Why I Don’t Care About Our Home’s Market Value (Nor Should You)

When we were searching for a new home, I registered an account for Redfin to help our search. Somewhere along the line, after buying a home, I must have entered in new address.

Every single month, Redfin would send me an email about our home’s market value.

Some months it would go up. Some months it would go down.

There was little rhyme or reason to it. Eventually I unsubscribed because it was obnoxious.

But I know why they do it – it keeps Redfin top of mind. And whenever home values go up (or down), everyone loves talking about it.

I understand why it gets so much attention, it’s often the largest asset on anyone’s balance sheet. (we have official statistics too – median net worth with and without home equity)

And I play along… but I really don’t care about it. We’re going to be living here for the next few decades and so the value of our home, much like the value of our stock portfolio, is what it is – a number.

In our net worth spreadsheet, I track our home value as the purchase price plus any major renovations. I don’t account for appreciation, it’s essentially a “cost basis” figure. I include improvement costs because those home improvements increase the cost basis of the home, useful for when we calculate gains on the sale. They also offset decreases in other accounts to pay for those improvements.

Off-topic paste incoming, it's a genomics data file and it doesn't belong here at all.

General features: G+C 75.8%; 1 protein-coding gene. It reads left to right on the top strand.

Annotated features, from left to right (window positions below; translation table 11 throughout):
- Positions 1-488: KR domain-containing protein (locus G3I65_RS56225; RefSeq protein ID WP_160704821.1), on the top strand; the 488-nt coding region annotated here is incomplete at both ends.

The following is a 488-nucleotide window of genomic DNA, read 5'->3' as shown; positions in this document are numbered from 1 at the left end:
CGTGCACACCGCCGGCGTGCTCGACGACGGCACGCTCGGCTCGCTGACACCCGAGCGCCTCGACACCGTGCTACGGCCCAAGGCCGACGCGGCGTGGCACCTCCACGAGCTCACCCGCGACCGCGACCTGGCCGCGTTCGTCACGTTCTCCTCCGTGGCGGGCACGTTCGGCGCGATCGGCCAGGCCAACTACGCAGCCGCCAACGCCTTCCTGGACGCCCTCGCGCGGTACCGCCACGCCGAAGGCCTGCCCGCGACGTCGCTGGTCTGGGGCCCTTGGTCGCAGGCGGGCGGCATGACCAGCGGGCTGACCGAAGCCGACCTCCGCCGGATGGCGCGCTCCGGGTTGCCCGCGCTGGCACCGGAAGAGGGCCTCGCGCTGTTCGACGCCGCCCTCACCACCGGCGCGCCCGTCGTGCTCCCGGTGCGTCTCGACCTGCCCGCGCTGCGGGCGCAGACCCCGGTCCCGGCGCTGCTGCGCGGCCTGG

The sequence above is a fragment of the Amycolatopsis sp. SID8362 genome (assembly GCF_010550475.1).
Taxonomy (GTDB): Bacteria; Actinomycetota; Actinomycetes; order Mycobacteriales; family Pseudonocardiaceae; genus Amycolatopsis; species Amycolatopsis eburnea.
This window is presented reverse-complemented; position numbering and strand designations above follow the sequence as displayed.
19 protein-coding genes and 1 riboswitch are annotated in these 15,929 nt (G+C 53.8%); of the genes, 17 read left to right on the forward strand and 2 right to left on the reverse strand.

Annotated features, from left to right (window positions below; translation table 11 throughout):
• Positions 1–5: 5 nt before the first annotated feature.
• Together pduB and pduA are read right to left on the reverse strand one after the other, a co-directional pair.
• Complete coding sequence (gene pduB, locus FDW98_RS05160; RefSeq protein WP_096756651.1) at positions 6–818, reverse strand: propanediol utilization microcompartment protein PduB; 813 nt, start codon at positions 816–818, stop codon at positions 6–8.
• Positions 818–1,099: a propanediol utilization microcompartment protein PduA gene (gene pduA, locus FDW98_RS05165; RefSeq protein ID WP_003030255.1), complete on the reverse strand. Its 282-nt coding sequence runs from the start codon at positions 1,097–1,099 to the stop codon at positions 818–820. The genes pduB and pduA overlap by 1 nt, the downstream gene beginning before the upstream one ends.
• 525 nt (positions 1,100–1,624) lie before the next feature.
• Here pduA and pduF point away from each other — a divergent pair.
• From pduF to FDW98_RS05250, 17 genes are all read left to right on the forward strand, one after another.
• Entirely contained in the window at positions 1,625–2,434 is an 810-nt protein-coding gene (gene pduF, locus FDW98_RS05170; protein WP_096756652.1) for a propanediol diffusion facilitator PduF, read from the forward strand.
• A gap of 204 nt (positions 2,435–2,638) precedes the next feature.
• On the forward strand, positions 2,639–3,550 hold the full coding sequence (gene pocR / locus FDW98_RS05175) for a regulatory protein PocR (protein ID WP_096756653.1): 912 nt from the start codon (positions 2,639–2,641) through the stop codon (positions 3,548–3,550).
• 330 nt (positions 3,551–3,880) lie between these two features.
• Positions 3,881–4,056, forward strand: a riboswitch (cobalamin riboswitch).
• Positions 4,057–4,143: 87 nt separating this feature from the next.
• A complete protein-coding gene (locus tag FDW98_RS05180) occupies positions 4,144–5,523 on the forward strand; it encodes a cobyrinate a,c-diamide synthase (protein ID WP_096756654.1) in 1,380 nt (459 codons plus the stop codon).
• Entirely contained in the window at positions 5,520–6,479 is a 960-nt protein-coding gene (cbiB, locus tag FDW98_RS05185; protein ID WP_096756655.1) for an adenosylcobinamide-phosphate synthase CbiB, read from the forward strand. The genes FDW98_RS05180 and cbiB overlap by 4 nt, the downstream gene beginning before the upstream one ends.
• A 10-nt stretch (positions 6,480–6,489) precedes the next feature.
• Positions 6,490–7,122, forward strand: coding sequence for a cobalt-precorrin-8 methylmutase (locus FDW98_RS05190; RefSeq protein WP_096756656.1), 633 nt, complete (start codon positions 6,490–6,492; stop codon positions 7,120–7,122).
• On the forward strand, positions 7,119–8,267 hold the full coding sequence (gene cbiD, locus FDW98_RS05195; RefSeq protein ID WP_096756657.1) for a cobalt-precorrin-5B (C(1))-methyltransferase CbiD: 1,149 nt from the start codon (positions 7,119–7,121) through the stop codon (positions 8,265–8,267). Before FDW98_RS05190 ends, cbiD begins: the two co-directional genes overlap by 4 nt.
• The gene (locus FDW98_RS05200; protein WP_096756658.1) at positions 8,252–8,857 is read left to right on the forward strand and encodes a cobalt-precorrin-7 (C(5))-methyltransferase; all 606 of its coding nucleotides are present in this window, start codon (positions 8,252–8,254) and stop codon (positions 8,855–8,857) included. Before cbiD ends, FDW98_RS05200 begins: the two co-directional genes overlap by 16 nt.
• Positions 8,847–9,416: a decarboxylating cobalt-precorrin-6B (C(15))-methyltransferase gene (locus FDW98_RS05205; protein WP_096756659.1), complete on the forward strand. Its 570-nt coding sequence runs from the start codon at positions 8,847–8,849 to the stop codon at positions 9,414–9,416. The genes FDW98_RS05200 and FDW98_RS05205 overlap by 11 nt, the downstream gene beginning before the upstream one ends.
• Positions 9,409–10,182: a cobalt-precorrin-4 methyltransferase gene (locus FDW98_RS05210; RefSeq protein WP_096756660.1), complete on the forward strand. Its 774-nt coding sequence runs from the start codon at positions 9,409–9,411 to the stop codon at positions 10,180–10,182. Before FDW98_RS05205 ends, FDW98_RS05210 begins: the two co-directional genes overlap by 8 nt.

For the folks who think about their home’s value a lot, I want to make one point – paying attention too closely to the value of your home is a bad thing.

Talk about it all the want but obsessing over it is bad for you.

Here’s why:

Table of Contents
  1. Higher Home Values Are Not Better
  2. You Care About the Wrong Things
  3. It’s Tempting to Borrow Equity
  4. The Wealth Effect is Bad for You
  5. The Poverty Effect is Also Bad for You

Higher Home Values Are Not Better

Everyone seems to think that a higher home value is better.

Unless you’re selling your home, a higher home value is not better.

Higher home values means you pay more for a lot of different things in ways you probably didn’t anticipate.

First, and most obviously, your property taxes will increase. Since they calculated as a percentage of your home’s assessed value, a higher assessed value means a higher amount of tax. I think we can agree paying more tax is worse than paying less tax. ๐Ÿ™‚

Also, any maintenance and repair quotes will increase because those providers are clever. They know (rightfully or not) that the more valuable the house, the wealthier the owner, and the more they can charge. I’ve heard some providers call it the “driveway effect.” The nicer the driveway, the higher the quote. ๐Ÿ™‚

And higher home values don’t make your life any better in any notable way. If your home is worth 10% more, is your day to day made any better? Is your bed any more comfortable? Is the view any better?

Nope. You just pay more in taxes.

You Care About the Wrong Things